The big problem with law firm websites

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The big problem with law firm websites

For reasons that will be of no interest to you at all, law firm websites have been much on my mind the past few weeks. So much so that I decided to carry out a survey into them.

To my complete lack of astonishment I discovered that:

·       90% of law firms build long-term relationships with their clients,

·       93% are passionate about offering bespoke legal solutions, and

·       100% say they put clients first.

OK, I’ll admit, the survey wasn’t exactly scientific and consisted of me pottering around online for a couple of hours. But the figures are probably pretty close to the mark.

Apart from the crime against the English language of “bespoke legal solutions” (for more on which, see below) there’s something odd going on here. Every law firm I speak to is at pains to point out that they aren’t like other firms. And they’re right – every firm is different. Yet all their websites say variations of the same thing. The result is that it is difficult for potential clients to differentiate between firms.

The problem seems to me not so much what they are trying to say but how they say it. Lawyers are honourable types (despite what some may claim) who take the meaning of words at face value. So, when they say they put clients first, build relationships etc., they believe what they say and expect the reader to believe them too.

These websites all fall into the trap of ‘telling’ the reader about the firm and how wonderful it is rather than ‘showing’ them.

The decision to buy something, even legal services, is based about 20% on logic and 80% on emotion. And the way to engage people emotionally is through stories; in short, through showing, not telling.

In a legal context, showing means two things:

·       Case studies that demonstrate all those aspects of your services that are important: legal expertise, dedication to the client, the strength of your long-term client relationships, etc.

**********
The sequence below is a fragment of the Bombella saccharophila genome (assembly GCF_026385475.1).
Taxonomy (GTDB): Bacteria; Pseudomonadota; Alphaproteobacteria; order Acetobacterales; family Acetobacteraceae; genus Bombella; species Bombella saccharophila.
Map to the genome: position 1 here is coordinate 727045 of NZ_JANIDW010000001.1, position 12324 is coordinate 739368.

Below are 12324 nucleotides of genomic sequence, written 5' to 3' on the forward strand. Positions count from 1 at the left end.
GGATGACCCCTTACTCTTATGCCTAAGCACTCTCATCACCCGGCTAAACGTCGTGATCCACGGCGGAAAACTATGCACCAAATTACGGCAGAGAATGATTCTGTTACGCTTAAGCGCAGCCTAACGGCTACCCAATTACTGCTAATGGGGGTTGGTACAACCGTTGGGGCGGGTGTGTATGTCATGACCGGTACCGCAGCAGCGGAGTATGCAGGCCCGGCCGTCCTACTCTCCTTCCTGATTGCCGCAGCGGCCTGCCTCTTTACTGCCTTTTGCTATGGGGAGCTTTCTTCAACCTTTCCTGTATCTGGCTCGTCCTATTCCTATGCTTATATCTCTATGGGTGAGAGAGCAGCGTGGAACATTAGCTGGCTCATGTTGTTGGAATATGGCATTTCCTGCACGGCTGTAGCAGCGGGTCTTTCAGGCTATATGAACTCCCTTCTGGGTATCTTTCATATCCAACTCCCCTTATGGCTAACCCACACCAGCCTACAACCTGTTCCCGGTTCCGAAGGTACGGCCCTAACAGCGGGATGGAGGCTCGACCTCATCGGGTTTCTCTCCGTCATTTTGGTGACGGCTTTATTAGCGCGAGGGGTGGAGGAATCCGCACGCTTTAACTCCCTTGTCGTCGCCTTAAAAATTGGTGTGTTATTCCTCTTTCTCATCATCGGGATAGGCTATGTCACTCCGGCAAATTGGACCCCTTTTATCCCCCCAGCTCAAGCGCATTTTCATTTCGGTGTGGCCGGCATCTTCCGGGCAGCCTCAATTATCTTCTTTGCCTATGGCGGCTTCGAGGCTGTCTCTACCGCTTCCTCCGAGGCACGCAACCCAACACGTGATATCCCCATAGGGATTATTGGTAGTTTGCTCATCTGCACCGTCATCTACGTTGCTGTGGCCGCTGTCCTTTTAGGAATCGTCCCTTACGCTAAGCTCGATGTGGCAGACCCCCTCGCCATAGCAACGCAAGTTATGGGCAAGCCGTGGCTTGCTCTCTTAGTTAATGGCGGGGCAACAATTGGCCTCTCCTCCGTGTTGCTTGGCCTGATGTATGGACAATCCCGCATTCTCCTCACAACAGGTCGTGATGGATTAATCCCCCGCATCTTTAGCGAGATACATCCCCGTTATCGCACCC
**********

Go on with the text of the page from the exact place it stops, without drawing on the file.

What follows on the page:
·       Client testimonials. Third party validation is infinitely more powerful than blowing your own trumpet. Which is why people read Amazon product reviews assiduously and largely ignore the advertising guff that surrounds the products themselves.

It is through these case studies and testimonials that you can demonstrate how your skills and the way you tackle your clients’ legal problems set you apart from your competitors.

Which brings us to “passionate about offering bespoke legal solutions”. So many lawyers claim to be passionate it’s a wonder they get any work done. Saying you are passionate is meaningless, not to say lazy. It creates no picture in the mind of the reader in the way a case study would. It’s the legal equivalent of ‘GSOH’ in a lonely-hearts ad.

“Bespoke solutions” is equally worthless. “Bespoke” has become a horrible cliché. Is the idea to differentiate from solicitors who ignore the fact that every instruction is different and provide “off the shelf solutions”?

Similarly, “solutions” is so overused it has become an invisible word of no value. I assume some marketing wizard came up with the idea that the way to sell something was to promise to solve a problem. Hence “solutions”.

Put it this way. When the fire brigade saves a child from a burning building, no one wants to hear the fireman say he applied a bespoke firefighting solution to the problem of saving the child. We want to hear the child’s relieved mother say what heroes the fire service were to risk their lives entering a burning, smoke-filled house to rescue their bundle of joy.

Law firms would do well to remember the words of Anton Chekov: “Don’t tell me the moon is shining, show me the glint of light on broken glass.”

Simon Manuel, Ink & Dots.

Simon is the author of Why Your Law Firm Needs a Content Marketing Strategy – and How to Put One in Place, which is available for download here.